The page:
But what would happen if more of us -- if large numbers of us -- were to "just say no" to disgracefully low pay, no job security, no benefits, and no opportunities for promotions and raises despite good performance? What would happen is that compensation for ALL faculty positions would have to become more competitive, that the tenure system would have to be reevaluated and made more just, and that both universities and our society more generally would have to reckon more seriously with the REAL costs of higher education.

All of which would mean publicly questioning the myth of meritocracy that props up the current system of rank and privilege. After all, how would those on the tenure track know just how special they were if it weren't for the bilious masses on the adjunct track who, year after year after pathetic year, look hopefully to the JIL, like Tantalus, for the fruit of respectable employment that is forever out of reach?

So, what am I going to do? Am I going to pay the extra $80 to join the ADE? I don't know. I will probably, at the very least, take a good, hard look at the postings at Inside Higher Ed first. And you know what else? I figured I'd just continue to renew my dues every year, at least until I figured out what this business of being an "independent scholar" meant for my post-academic life, but fuck that, MLA. Don't count on me to renew my membership and waste even more money on dues in 2012.

recent Ph.D.


  1. Wow. WOW. Seriously??? That is ridiculous.

    I'm not sure, but I don't think our professional organization works that way. At the very least, they definitely don't view the listings there as the be-all and end-all the way the JIL is viewed.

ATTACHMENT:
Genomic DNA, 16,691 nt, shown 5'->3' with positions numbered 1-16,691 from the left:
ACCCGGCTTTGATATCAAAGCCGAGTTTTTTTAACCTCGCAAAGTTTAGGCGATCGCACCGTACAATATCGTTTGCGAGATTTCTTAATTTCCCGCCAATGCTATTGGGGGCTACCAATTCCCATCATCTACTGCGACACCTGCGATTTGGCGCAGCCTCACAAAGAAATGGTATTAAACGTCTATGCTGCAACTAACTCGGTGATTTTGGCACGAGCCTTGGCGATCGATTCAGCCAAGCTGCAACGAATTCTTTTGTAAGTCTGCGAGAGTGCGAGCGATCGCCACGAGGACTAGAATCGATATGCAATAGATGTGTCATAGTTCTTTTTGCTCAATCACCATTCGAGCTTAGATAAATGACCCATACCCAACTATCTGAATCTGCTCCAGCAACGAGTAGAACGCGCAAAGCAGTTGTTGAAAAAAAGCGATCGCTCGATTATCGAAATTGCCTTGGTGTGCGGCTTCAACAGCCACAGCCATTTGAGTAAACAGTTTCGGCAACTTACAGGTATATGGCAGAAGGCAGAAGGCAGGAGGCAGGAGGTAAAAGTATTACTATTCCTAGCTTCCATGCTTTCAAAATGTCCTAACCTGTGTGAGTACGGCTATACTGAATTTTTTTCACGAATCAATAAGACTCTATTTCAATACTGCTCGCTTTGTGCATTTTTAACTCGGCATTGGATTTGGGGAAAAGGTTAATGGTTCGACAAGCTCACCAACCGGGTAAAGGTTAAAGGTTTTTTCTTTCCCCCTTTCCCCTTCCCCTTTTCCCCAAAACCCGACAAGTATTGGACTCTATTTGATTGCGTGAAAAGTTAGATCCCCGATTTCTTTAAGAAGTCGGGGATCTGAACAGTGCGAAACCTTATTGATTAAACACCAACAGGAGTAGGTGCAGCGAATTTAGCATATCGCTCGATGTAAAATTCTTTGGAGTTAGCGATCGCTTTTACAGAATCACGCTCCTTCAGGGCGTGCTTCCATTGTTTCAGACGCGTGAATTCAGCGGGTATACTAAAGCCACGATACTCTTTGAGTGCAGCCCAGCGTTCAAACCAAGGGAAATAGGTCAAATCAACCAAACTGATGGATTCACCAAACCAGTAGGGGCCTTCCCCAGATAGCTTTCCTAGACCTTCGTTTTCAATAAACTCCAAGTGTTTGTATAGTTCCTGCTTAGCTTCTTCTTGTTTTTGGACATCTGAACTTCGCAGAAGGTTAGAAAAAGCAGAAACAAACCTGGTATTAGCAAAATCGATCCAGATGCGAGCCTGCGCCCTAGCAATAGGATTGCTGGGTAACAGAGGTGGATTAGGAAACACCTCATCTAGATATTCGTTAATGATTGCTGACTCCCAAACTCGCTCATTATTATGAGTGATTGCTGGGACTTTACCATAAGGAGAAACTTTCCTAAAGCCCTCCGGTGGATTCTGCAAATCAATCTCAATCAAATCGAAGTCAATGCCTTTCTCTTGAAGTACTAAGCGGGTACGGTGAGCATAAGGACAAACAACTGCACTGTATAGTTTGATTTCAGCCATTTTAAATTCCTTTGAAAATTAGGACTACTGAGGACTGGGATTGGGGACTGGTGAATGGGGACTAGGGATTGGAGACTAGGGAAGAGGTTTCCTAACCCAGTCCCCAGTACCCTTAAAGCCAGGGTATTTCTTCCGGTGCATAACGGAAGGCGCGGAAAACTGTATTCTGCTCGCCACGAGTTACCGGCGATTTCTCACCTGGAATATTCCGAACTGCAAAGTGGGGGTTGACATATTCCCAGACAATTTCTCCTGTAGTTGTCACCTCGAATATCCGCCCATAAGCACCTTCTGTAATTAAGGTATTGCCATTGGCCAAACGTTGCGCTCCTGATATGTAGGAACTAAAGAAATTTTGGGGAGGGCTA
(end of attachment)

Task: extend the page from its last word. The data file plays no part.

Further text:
That's terrific. Do something to give yourself a respectable income and some job security, and you have to pay more to see if you want to ask to rejoin their club?? Bullshit.

    Someone should subvert the whole system and post every single thing on the JIL to a public blog. Unethical? Sure. But it's not like academia's an ethical system these days.

  2. "Someone should subvert the whole system and post every single thing on the JIL to a public blog."

    Yes, yes, YES! You are brilliant.

    Readers, anyone with current access to the JIL want to help out here? You could post on your blog or, if you're too chickenshit, send 'em to me and I'll post here. Or, if that seems too risky, maybe I'll just start a fresh blog, the sole purpose of which would be to post those listings. Might get shut down, but at least it would be up for a little while!

    Heck, if none of you readers come through, that plan might be subversive enough to be worth the extra $80.

  3. Do you know the login ID and password of the department where you did your PhD? Or do you have any connection to somebody who can find it out for you? After you login with that ID and password, they prompt you to create your personal ID and password. I used my grad studies Department login ID and password two years after I had graduated (until I found out my new Department Id and password), and I never had any problems. You could try.

  4. I used to have that info, but I haven't used the department's login in years. I probably would still have it in my email if I hadn't had to migrate everything twice in the past few years. Before the migrations, I just cleared out folders that didn't seem important. I suppose there are people I could email and ask, but that just seems sort of pathetic.

    I like JC's idea, and I may actually go ahead and do that, purely out of spite. It is really unreasonable that you should pay full price for membership to an organization and then not get the normal benefits of that membership because you aren't affiliated with ANOTHER organization. And it's doubly unreasonable that this was not disclosed when I paid my 2011 dues.

  5. For interested readers (I think this may solve my problem, too), the Academic Jobs Wiki also lists most jobs. It doesn't get every single one, but I do believe that all the jobs except one that I applied for last year were also listed on the wiki.

    So, problem solved, I guess.

    I'm still pissed, though. I mean, come on! What exactly am I getting for my membership dues?